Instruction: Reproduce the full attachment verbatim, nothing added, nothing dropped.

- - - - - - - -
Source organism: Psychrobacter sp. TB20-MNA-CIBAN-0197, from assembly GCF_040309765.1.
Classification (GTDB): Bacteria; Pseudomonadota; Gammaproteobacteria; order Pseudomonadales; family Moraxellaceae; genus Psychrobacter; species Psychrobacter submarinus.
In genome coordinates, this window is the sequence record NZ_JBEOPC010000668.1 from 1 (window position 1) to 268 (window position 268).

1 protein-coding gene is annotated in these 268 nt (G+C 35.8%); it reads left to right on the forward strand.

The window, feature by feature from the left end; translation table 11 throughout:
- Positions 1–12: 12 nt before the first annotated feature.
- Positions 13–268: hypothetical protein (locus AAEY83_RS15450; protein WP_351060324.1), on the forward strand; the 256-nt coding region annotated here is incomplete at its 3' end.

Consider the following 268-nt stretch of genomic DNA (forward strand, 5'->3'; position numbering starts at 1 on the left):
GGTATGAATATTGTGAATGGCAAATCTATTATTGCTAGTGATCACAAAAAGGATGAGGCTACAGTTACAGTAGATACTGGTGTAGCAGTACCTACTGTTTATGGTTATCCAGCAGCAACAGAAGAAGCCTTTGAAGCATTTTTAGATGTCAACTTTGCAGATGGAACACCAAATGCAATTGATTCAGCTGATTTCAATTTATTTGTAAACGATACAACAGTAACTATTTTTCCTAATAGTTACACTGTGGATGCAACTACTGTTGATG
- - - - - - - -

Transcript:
Source organism: Psychrobacter sp. TB20-MNA-CIBAN-0197, from assembly GCF_040309765.1.
Classification (GTDB): Bacteria; Pseudomonadota; Gammaproteobacteria; order Pseudomonadales; family Moraxellaceae; genus Psychrobacter; species Psychrobacter submarinus.
In genome coordinates, this window is the sequence record NZ_JBEOPC010000668.1 from 1 (window position 1) to 268 (window position 268).

1 protein-coding gene is annotated in these 268 nt (G+C 35.8%); it reads left to right on the forward strand.

The window, feature by feature from the left end; translation table 11 throughout:
- Positions 1–12: 12 nt before the first annotated feature.
- Positions 13–268: hypothetical protein (locus AAEY83_RS15450; protein WP_351060324.1), on the forward strand; the 256-nt coding region annotated here is incomplete at its 3' end.

Consider the following 268-nt stretch of genomic DNA (forward strand, 5'->3'; position numbering starts at 1 on the left):
GGTATGAATATTGTGAATGGCAAATCTATTATTGCTAGTGATCACAAAAAGGATGAGGCTACAGTTACAGTAGATACTGGTGTAGCAGTACCTACTGTTTATGGTTATCCAGCAGCAACAGAAGAAGCCTTTGAAGCATTTTTAGATGTCAACTTTGCAGATGGAACACCAAATGCAATTGATTCAGCTGATTTCAATTTATTTGTAAACGATACAACAGTAACTATTTTTCCTAATAGTTACACTGTGGATGCAACTACTGTTGATG